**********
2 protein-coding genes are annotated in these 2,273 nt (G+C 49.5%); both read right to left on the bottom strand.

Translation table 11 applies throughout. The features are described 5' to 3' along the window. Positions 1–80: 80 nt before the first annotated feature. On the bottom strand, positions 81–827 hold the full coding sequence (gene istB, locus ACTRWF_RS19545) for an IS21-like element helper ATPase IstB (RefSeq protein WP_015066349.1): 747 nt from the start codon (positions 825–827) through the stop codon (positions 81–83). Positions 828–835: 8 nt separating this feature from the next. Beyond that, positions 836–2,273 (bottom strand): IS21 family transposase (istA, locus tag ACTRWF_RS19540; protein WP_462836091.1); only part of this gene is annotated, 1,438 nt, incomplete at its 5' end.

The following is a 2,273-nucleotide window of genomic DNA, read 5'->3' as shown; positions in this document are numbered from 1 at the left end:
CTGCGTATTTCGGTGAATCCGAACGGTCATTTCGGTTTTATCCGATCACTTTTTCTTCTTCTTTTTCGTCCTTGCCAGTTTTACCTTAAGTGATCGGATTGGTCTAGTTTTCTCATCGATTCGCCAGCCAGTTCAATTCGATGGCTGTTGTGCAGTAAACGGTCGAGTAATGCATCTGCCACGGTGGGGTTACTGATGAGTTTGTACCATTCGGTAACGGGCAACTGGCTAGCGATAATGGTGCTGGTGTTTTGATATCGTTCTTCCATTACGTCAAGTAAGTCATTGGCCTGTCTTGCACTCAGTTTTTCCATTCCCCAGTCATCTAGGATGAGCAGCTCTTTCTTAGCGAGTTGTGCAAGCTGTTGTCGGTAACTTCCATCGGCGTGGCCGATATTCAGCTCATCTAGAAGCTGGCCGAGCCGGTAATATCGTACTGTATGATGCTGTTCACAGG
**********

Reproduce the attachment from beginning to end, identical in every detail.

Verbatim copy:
2 protein-coding genes are annotated in these 2,273 nt (G+C 49.5%); both read right to left on the bottom strand.

Translation table 11 applies throughout. The features are described 5' to 3' along the window. Positions 1–80: 80 nt before the first annotated feature. On the bottom strand, positions 81–827 hold the full coding sequence (gene istB, locus ACTRWF_RS19545) for an IS21-like element helper ATPase IstB (RefSeq protein WP_015066349.1): 747 nt from the start codon (positions 825–827) through the stop codon (positions 81–83). Positions 828–835: 8 nt separating this feature from the next. Beyond that, positions 836–2,273 (bottom strand): IS21 family transposase (istA, locus tag ACTRWF_RS19540; protein WP_462836091.1); only part of this gene is annotated, 1,438 nt, incomplete at its 5' end.

The following is a 2,273-nucleotide window of genomic DNA, read 5'->3' as shown; positions in this document are numbered from 1 at the left end:
CTGCGTATTTCGGTGAATCCGAACGGTCATTTCGGTTTTATCCGATCACTTTTTCTTCTTCTTTTTCGTCCTTGCCAGTTTTACCTTAAGTGATCGGATTGGTCTAGTTTTCTCATCGATTCGCCAGCCAGTTCAATTCGATGGCTGTTGTGCAGTAAACGGTCGAGTAATGCATCTGCCACGGTGGGGTTACTGATGAGTTTGTACCATTCGGTAACGGGCAACTGGCTAGCGATAATGGTGCTGGTGTTTTGATATCGTTCTTCCATTACGTCAAGTAAGTCATTGGCCTGTCTTGCACTCAGTTTTTCCATTCCCCAGTCATCTAGGATGAGCAGCTCTTTCTTAGCGAGTTGTGCAAGCTGTTGTCGGTAACTTCCATCGGCGTGGCCGATATTCAGCTCATCTAGAAGCTGGCCGAGCCGGTAATATCGTACTGTATGATGCTGTTCACAGG